Probably one of our biggest problems in being Christ’s fisher-people is that we don’t grasp onto opportunities that present themselves. Or, we think that what we say needs to be deep, profound and memorable, so we don’t say the small things that we consider too insignificant to even mention. To put it in the language of today’s scripture, maybe we’re not convinced we have a “call” to fish.
But we’re out in the waters of human need every day. I’m not suggesting we become more aggressive in sharing our faith. Instead, perhaps our task is to be sensitive to the needs of those who are around us, and willing to respond to the urgings of the Holy Spirit when the opportunity arises. To allow our faith to bless someone with a word of comfort, a word of hope, that they might not hear somewhere else.
The final lesson in fishing for us involves landing and releasing. We’re told that “reacting too quickly is probably the main reason fly fishers lose fish on floating flies. Seeing a trout rise to your dry fly or a bass attack your popper is so exciting that you may lift the rod tip and pull the fly right out of the fish’s mouth.”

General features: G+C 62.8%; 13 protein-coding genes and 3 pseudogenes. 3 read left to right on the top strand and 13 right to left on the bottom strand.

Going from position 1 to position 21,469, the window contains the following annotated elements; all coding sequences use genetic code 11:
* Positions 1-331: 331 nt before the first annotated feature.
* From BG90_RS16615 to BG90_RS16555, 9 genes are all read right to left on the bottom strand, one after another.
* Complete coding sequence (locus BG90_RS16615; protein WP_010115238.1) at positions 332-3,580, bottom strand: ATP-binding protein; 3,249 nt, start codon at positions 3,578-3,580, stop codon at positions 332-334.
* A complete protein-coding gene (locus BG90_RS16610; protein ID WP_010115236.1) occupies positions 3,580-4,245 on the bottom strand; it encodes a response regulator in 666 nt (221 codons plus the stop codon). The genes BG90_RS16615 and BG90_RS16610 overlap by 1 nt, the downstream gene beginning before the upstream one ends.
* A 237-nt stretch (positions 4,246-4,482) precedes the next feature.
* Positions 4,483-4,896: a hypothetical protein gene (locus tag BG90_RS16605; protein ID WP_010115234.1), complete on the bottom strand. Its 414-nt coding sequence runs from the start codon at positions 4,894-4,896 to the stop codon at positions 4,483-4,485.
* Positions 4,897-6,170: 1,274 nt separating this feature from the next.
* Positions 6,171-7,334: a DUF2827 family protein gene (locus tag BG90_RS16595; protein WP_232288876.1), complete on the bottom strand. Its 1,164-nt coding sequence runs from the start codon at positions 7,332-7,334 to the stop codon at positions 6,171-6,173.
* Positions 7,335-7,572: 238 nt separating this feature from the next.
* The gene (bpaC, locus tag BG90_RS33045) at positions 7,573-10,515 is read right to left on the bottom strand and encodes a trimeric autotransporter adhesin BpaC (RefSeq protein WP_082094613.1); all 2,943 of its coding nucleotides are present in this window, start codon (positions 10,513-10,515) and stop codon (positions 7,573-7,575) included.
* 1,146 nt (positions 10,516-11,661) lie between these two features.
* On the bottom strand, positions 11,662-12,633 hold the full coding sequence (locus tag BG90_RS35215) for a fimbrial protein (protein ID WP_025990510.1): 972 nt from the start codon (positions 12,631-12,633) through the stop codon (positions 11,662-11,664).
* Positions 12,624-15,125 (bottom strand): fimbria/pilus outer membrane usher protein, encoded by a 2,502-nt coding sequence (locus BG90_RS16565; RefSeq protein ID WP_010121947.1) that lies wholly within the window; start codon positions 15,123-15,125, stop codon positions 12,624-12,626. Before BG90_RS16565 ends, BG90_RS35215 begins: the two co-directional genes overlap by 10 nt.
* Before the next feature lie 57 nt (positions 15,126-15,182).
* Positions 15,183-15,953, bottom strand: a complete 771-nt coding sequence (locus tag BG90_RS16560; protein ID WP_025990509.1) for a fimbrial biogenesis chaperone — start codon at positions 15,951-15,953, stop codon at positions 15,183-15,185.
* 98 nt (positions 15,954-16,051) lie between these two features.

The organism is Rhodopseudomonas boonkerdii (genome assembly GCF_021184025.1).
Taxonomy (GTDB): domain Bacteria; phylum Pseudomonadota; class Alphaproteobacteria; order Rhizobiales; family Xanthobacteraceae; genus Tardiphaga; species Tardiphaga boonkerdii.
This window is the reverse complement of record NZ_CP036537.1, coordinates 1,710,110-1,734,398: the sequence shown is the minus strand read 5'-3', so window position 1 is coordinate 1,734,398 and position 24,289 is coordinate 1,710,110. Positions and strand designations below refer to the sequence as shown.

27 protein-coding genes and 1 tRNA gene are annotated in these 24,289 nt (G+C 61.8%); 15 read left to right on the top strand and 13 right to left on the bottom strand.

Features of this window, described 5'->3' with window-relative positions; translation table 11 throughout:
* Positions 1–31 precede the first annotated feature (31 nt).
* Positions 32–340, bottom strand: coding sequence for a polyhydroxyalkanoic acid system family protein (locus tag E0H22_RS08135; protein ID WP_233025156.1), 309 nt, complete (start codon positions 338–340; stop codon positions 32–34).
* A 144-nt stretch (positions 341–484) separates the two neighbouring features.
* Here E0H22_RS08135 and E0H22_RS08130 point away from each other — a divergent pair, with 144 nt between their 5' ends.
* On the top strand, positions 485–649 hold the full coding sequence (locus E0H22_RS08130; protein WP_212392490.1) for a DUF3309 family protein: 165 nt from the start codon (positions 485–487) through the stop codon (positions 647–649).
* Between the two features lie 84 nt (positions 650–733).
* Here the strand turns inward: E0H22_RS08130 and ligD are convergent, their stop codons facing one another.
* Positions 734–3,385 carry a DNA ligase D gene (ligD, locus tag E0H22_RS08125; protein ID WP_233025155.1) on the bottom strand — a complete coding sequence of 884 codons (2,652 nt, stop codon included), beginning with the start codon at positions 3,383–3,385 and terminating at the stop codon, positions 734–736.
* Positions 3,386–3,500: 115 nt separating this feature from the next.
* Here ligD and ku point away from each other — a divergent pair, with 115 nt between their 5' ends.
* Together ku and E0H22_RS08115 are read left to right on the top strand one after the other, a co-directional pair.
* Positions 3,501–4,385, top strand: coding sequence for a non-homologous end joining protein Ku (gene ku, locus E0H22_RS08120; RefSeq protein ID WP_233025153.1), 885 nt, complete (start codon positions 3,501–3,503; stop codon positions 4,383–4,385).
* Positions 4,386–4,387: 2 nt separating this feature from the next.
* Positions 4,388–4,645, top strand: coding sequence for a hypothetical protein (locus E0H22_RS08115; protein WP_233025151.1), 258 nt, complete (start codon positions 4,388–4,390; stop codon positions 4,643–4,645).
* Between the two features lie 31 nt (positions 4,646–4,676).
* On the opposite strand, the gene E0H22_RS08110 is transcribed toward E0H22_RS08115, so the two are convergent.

Which is not a good thing. (But have you noticed how those expert fishermen know how to turn a phrase?)
I remember my grandpa saying, “It’s okay. Take your time. Make sure he has ahold of it.”
I remember more than once, pulling my fishing pole up fast and hard, at first feeling the weight of the fish, and then it’s gone. All that’s left is a flying hook swinging back toward our heads.
When we’re fishing for people, we don’t want to lose someone who’s nibbling on the faith by responding with more than they need or are ready to receive. Pull them in gradually, sharing from your heart, listening to their needs, answering their questions as best you can, admitting when you don’t know the answers, inviting them to church, to Sunday school, to Bible study…
Fishing takes practice. Whether you’re fishing for fish, or fishing for people. And when we’re talking about people, it’s more of a heart thing than it is a skill thing. There is no one particular way to tell people about Jesus, no right way, no only way. But Christ calls each of us to be disciples, to be fisher-people, to listen for opportunities, to share good news, to take courage and to do it from the heart.